Brief history of Nowruz

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Brief history of Noruz
TEHRAN, March 13 (MNA) — It is not exactly known when and how the festival of Noruz emerged. Some historians believe that natural changes in weathers gave rise to the festivities. Some consider it a national festival, while others regard it as a religious ritual.
According to Zoroastrians, the month of Farvardin (the first month of the Iranian solar calendar) refers to Faravashis, or spirits, which return to the material world during the last 10 days of the year. Thus, they honor the 10-day period in order to appease the spirits of their deceased ancestors. The Iranian tradition of visiting cemeteries on the last Thursday of the year may have originated from this belief.

According to lexicographer Mirza Ali Akbar Dehkhoda, ancient Iranians celebrated a feast called Farvardegan (Farvardyan) that lasted 10 days. Farvardegan was performed at the end of the year and was apparently a mourning ceremony and not a celebration welcoming the rebirth of nature. In ancient times the feast started on the first day of Farvardin (March 21) but it is unclear how long it did last. In royal courts, the festivities continued for one month.

The festival, according to some documents, was observed until the fifth of Farvardin, and then the special celebrations followed until the end of the month. Possibly, in the first five days, the festivities were of a public and national nature, while during the rest of the month it assumed a private and royal character.

Undoubtedly, the Noruz celebrations are an ancient, national Iranian custom, but details of it prior to the Achaemenid era are unknown. There is no mention of it in Avesta ­- the holy book of Zoroastrians.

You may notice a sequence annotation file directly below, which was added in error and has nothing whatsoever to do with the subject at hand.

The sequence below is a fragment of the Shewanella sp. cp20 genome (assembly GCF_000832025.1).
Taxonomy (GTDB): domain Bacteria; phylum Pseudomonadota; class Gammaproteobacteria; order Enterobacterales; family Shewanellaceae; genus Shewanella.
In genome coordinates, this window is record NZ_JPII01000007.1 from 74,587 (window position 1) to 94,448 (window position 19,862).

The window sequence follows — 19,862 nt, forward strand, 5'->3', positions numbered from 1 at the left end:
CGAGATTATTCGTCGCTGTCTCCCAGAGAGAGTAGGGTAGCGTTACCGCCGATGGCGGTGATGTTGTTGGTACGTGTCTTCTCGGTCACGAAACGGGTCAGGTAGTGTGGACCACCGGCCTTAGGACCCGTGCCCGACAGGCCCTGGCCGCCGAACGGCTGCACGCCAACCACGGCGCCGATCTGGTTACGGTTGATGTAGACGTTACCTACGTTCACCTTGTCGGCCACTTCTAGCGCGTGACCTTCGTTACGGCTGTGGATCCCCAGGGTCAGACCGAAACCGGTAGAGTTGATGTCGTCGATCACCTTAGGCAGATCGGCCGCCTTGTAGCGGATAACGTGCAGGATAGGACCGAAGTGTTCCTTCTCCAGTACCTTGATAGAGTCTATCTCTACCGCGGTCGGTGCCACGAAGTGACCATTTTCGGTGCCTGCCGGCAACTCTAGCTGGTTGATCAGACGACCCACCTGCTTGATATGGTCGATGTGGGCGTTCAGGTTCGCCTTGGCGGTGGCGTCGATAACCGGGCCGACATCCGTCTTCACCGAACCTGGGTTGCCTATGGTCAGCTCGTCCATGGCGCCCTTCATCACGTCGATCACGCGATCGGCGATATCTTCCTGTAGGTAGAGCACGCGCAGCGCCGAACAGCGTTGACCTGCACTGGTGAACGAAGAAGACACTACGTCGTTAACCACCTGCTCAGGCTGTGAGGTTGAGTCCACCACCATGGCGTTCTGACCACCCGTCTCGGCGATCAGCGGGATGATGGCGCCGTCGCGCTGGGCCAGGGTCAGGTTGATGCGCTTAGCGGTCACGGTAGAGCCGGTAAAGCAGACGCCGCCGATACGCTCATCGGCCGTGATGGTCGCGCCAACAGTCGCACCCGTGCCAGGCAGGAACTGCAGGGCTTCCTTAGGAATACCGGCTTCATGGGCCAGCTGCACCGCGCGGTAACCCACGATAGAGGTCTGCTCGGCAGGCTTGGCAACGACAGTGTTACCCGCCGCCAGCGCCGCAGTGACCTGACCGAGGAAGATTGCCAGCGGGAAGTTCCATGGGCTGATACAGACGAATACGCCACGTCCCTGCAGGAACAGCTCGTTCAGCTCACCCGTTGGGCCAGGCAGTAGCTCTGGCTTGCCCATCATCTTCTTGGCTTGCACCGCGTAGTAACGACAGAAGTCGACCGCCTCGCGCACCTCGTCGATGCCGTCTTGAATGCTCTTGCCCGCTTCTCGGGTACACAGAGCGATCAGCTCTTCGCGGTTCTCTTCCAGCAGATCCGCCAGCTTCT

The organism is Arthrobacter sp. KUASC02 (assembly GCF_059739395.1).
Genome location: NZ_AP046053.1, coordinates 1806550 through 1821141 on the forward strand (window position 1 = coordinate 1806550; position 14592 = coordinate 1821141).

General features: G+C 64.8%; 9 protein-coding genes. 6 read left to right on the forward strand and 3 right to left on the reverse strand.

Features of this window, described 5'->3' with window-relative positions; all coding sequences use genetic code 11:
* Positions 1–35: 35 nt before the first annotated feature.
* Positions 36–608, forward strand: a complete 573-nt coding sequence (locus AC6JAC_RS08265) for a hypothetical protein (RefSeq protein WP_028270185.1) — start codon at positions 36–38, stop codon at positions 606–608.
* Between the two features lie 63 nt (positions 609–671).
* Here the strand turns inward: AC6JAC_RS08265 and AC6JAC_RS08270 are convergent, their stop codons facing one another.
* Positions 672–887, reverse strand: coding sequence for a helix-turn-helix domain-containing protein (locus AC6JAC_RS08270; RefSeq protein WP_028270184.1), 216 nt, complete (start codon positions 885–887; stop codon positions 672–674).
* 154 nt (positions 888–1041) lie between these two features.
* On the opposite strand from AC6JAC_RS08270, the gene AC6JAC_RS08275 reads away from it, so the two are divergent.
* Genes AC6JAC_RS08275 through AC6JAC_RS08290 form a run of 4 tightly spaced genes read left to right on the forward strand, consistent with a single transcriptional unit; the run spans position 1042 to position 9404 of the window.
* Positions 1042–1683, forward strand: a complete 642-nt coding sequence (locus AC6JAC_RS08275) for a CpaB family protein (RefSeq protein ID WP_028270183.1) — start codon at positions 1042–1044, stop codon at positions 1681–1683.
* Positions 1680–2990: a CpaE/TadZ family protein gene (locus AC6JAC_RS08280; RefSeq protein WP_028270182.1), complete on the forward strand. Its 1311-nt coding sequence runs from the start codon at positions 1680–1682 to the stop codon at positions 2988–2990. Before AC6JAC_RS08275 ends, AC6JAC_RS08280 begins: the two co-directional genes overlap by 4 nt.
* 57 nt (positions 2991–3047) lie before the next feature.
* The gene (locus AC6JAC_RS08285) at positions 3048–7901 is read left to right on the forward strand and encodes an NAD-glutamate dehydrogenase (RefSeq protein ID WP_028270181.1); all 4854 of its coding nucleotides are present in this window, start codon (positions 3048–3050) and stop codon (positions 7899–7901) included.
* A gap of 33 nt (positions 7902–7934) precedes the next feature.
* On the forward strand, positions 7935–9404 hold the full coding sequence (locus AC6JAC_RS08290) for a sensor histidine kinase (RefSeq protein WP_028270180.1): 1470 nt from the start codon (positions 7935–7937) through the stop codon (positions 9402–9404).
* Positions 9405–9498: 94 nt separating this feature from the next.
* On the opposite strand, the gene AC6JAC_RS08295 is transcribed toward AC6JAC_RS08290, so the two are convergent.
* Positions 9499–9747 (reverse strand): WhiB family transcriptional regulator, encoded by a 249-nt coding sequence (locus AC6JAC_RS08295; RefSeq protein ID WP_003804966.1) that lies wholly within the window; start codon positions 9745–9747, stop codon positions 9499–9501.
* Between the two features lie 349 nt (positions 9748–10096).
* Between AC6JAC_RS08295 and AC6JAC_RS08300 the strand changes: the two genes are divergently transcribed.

In the ancient times, Iran was the cradle of civilizations for thousands of years and regarded as one of the most powerful countries in the world. As time passed, the Empire of Persia disintegrated gradually due to the invasions by the enemies of this land.

As a matter of fact, many glorious cultural, historical, festivals and customs have faded away and only traces of them have remained and several centuries of our homeland history is still in a “state of oblivion, darkness and ambiguity.”

Even until the 19th and 20th centuries, no one knew the spoken languages of ancient Persia as some parts was revealed by foreign Iranologists and linguists who shed light on these uncertainties, but it is not enough and more studies are required.

There is not sufficient information in the history about the great Persian personalities and renowned figures and their traditions and customs. Every now and then and specially when some celebrations took place, the name of them like Noruz and Mehregan festivals in Persian literature have been mentioned. But reliable sources do not confirm them to the extent that even the written documents are not reliable in this particular condition.

Currently, after several thousands of years, Iranians and the people of nine other countries enthusiastically celebrate the Noruz festival, irrespective of their age, language, gender, race, nationality or social status as this festivity knows no boundary.

Noruz in Persian literature

At its core, the Noruz festival celebrates the rebirth of nature. This reawakening symbolizes the triumph of good over the evil forces of darkness, which are represented by winter. Even in both classical and modern Persian literature this transformation to great extent associated with the same connotations.

Noruz is the point when the oppressive presence of the cold winter finally begins to recede with the commencement of the lively and hopeful spring.

This symbolic and romantic change has extensively been expressed in invaluable works of both contemporary and classical Persian poets and writers, which in recent decades have been widely translated into other languages as well.

Persian poems have also been composed which were later performed as songs by great singers from the legendary singer Barbad from the reign of Sassanid King Khosrow Parviz to prominent contemporary classical singers.

Some verses of these poems have even been turned into proverbs by the common people that are used widely in daily conversation.

Photo: An Achaemenid soldier carries a fishbowl and sabzeh (green sprouted seeds), two symbols of Noruz, in a watercolor painting by Ali-Akbar Sadeqi.

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